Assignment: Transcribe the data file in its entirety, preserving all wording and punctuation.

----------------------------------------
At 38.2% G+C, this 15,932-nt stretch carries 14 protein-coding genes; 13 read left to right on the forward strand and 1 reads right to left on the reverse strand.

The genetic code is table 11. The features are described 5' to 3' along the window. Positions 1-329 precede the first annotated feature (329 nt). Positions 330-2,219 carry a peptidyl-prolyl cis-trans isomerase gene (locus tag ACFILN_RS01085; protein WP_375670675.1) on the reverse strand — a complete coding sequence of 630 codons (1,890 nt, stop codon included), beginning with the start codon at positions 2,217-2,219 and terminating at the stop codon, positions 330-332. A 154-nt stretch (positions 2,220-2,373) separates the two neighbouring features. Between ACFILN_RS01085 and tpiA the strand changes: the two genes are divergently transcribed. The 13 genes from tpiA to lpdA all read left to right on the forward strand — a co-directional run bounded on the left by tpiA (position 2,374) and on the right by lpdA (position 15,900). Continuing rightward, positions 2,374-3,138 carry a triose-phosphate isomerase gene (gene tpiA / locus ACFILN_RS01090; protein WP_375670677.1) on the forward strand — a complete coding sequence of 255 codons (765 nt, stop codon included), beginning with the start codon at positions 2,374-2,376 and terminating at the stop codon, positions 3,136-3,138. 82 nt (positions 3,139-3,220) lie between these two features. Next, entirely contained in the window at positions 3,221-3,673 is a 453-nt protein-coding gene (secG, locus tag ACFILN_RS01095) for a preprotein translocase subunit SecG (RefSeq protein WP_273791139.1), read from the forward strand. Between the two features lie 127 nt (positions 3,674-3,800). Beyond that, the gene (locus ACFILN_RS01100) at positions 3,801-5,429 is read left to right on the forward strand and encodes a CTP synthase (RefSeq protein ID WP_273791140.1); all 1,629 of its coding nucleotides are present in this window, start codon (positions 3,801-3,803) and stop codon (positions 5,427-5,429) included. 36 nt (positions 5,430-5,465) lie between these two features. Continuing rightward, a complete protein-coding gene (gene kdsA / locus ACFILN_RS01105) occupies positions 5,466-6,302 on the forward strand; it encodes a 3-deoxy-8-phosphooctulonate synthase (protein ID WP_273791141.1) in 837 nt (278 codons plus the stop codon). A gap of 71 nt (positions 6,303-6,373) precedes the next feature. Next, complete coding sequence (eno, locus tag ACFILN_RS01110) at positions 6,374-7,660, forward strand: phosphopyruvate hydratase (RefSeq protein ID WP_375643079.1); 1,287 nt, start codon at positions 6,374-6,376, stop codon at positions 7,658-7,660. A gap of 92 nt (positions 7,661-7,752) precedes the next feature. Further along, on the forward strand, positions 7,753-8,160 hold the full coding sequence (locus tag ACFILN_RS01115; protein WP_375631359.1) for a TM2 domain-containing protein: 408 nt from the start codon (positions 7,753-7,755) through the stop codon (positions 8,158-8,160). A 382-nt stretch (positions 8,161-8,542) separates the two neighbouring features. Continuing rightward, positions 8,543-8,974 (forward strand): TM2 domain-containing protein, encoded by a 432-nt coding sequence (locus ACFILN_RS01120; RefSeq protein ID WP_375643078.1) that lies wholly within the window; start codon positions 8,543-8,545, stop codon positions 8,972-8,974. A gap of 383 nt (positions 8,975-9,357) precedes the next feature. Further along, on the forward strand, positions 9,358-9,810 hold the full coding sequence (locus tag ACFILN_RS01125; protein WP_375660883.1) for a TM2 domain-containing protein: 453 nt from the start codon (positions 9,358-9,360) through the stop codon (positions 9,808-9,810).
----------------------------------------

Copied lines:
At 38.2% G+C, this 15,932-nt stretch carries 14 protein-coding genes; 13 read left to right on the forward strand and 1 reads right to left on the reverse strand.

The genetic code is table 11. The features are described 5' to 3' along the window. Positions 1-329 precede the first annotated feature (329 nt). Positions 330-2,219 carry a peptidyl-prolyl cis-trans isomerase gene (locus tag ACFILN_RS01085; protein WP_375670675.1) on the reverse strand — a complete coding sequence of 630 codons (1,890 nt, stop codon included), beginning with the start codon at positions 2,217-2,219 and terminating at the stop codon, positions 330-332. A 154-nt stretch (positions 2,220-2,373) separates the two neighbouring features. Between ACFILN_RS01085 and tpiA the strand changes: the two genes are divergently transcribed. The 13 genes from tpiA to lpdA all read left to right on the forward strand — a co-directional run bounded on the left by tpiA (position 2,374) and on the right by lpdA (position 15,900). Continuing rightward, positions 2,374-3,138 carry a triose-phosphate isomerase gene (gene tpiA / locus ACFILN_RS01090; protein WP_375670677.1) on the forward strand — a complete coding sequence of 255 codons (765 nt, stop codon included), beginning with the start codon at positions 2,374-2,376 and terminating at the stop codon, positions 3,136-3,138. 82 nt (positions 3,139-3,220) lie between these two features. Next, entirely contained in the window at positions 3,221-3,673 is a 453-nt protein-coding gene (secG, locus tag ACFILN_RS01095) for a preprotein translocase subunit SecG (RefSeq protein WP_273791139.1), read from the forward strand. Between the two features lie 127 nt (positions 3,674-3,800). Beyond that, the gene (locus ACFILN_RS01100) at positions 3,801-5,429 is read left to right on the forward strand and encodes a CTP synthase (RefSeq protein ID WP_273791140.1); all 1,629 of its coding nucleotides are present in this window, start codon (positions 3,801-3,803) and stop codon (positions 5,427-5,429) included. 36 nt (positions 5,430-5,465) lie between these two features. Continuing rightward, a complete protein-coding gene (gene kdsA / locus ACFILN_RS01105) occupies positions 5,466-6,302 on the forward strand; it encodes a 3-deoxy-8-phosphooctulonate synthase (protein ID WP_273791141.1) in 837 nt (278 codons plus the stop codon). A gap of 71 nt (positions 6,303-6,373) precedes the next feature. Next, complete coding sequence (eno, locus tag ACFILN_RS01110) at positions 6,374-7,660, forward strand: phosphopyruvate hydratase (RefSeq protein ID WP_375643079.1); 1,287 nt, start codon at positions 6,374-6,376, stop codon at positions 7,658-7,660. A gap of 92 nt (positions 7,661-7,752) precedes the next feature. Further along, on the forward strand, positions 7,753-8,160 hold the full coding sequence (locus tag ACFILN_RS01115; protein WP_375631359.1) for a TM2 domain-containing protein: 408 nt from the start codon (positions 7,753-7,755) through the stop codon (positions 8,158-8,160). A 382-nt stretch (positions 8,161-8,542) separates the two neighbouring features. Continuing rightward, positions 8,543-8,974 (forward strand): TM2 domain-containing protein, encoded by a 432-nt coding sequence (locus ACFILN_RS01120; RefSeq protein ID WP_375643078.1) that lies wholly within the window; start codon positions 8,543-8,545, stop codon positions 8,972-8,974. A gap of 383 nt (positions 8,975-9,357) precedes the next feature. Further along, on the forward strand, positions 9,358-9,810 hold the full coding sequence (locus tag ACFILN_RS01125; protein WP_375660883.1) for a TM2 domain-containing protein: 453 nt from the start codon (positions 9,358-9,360) through the stop codon (positions 9,808-9,810).